It’s pretty hard to argue about when the peak of Oregon Ducks football was.
The actual mountain top came in the 2014-15 season when Marcus Mariota and the Ducks reached the national championship game under Mark Helfrich. However, you’d be hard-pressed to find any Oregon fan that would tell you it was anyone other than Chip Kelly who got the Ducks to the peak of their powers at the start of last decade.
Since then, Oregon has struggled to find an explosive offensive identity, undergoing the single season of Willie Taggart at the helm, followed by the successful, yet conservative, ground-and-pound years of Mario Cristobal.
Oregon Ducks identity continues to develop under coach Dan Lanning
With a new staff in the mix, though, a new era of Oregon football is set to take place.
When talking with wide receiver Seven McGee on Thursday about what he liked in the new offense, the sophomore gave some incredibly high praise.
“I love the offense. I feel like it’s a Chip Kelly offense from back in the day, just utilizing everybody,” McGee said. “Like I said before, just putting people in a position to win great 1-on-1 matchups.”
The offense was a major selling point for McGee when deciding not to transfer away from the Ducks this past offseason. He says that Dan Lanning got on the phone with him to lay out their plans for that side of the ball, and a mix of vertical attacks and an emphasis on capitalizing on matchups is what stood out to McGee.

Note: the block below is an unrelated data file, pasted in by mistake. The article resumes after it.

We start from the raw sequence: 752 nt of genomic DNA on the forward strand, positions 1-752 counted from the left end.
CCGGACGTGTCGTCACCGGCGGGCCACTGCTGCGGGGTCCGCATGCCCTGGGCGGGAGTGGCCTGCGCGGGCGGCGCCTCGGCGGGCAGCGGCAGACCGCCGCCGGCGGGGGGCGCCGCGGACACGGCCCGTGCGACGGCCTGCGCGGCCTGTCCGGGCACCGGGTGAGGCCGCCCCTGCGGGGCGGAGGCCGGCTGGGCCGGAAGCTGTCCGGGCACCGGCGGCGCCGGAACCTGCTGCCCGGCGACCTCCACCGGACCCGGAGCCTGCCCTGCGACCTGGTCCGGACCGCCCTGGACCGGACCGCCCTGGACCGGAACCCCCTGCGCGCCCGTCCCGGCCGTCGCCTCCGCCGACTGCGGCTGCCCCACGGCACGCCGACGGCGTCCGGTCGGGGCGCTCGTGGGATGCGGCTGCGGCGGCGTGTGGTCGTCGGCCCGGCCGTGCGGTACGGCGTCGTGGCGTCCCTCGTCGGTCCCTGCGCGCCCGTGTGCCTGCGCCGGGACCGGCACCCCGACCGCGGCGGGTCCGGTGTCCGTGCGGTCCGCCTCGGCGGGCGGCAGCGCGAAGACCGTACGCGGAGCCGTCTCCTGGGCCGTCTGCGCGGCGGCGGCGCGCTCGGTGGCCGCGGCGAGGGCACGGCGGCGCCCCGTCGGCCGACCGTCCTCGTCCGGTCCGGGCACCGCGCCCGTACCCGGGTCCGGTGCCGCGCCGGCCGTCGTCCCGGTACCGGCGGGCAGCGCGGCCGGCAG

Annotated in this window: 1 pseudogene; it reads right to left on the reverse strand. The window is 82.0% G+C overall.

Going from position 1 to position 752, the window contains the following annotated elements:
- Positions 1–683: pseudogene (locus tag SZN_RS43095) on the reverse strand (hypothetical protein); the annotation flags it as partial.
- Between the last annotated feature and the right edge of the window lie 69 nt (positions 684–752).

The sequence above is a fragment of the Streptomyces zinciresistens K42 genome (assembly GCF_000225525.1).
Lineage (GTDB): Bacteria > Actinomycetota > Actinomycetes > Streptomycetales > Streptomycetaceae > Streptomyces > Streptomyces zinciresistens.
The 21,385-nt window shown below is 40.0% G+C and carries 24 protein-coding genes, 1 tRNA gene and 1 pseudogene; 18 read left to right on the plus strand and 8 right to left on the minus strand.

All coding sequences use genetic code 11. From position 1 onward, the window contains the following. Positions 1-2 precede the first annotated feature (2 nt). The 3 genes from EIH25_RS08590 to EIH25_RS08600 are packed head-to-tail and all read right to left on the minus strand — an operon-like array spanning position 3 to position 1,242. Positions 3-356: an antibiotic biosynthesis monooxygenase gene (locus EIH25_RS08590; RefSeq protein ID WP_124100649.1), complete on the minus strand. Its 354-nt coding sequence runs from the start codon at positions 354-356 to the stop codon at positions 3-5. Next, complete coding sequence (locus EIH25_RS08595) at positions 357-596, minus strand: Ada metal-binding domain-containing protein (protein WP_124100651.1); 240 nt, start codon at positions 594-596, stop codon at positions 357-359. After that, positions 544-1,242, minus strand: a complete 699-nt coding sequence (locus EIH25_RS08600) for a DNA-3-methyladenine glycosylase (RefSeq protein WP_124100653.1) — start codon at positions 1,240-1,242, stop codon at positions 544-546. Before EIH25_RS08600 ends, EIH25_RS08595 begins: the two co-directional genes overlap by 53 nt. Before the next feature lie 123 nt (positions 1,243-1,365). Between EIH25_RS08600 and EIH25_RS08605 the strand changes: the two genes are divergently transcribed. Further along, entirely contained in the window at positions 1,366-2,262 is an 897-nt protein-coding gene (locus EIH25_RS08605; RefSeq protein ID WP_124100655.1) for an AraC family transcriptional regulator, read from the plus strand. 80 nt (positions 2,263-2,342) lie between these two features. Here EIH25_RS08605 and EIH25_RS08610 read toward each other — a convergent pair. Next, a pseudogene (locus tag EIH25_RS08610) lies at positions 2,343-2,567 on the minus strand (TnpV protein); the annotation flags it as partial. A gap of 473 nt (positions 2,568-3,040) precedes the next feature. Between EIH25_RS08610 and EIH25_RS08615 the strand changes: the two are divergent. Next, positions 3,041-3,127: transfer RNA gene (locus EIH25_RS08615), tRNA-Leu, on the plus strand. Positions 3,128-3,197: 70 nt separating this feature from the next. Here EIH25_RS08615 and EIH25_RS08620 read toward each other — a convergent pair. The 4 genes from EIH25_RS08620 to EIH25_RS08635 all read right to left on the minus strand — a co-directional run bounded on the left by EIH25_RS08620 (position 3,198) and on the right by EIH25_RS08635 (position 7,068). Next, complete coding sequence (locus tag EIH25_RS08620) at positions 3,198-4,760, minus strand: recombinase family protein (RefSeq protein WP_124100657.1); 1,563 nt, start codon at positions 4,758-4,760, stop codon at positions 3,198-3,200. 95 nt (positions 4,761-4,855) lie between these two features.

Oregon's rich football history will be front-and-center for Ducks' spring game
“Just to utilize me everywhere in the field, which is something that we didn’t do last year,” McGee said. “As a team, just moving parts and putting people in places to create one on one matchups. That’s why Coach Lanning and Coach Dillingham are great right now with the offensive scheme. Obviously, Coach Lanning is a defensive coach which is great because he knows the leverages of defense — he had the number one defense, arguably, ever to play the game.”
Chip Kelly changed the game of college football a decade ago with his no-huddle spread offense that emphasized read options and quick tempo. None of this is to say that Kenny Dillingham is going to transcend the game as Kelly did, but it is encouraging to hear some of the players enthralled with the potential.
While we’ve only seen glimpses of what the offense can look like in practice so far, Saturday’s spring game will offer a great view at just how exciting the new scheme will be. It’s likely that Dillingham won’t show all of his cards just yet, but you can guarantee that he pulls out a couple of tricks out of his sleeve just to let fans — and recruits — see a bit of what Oregon is in for this season.
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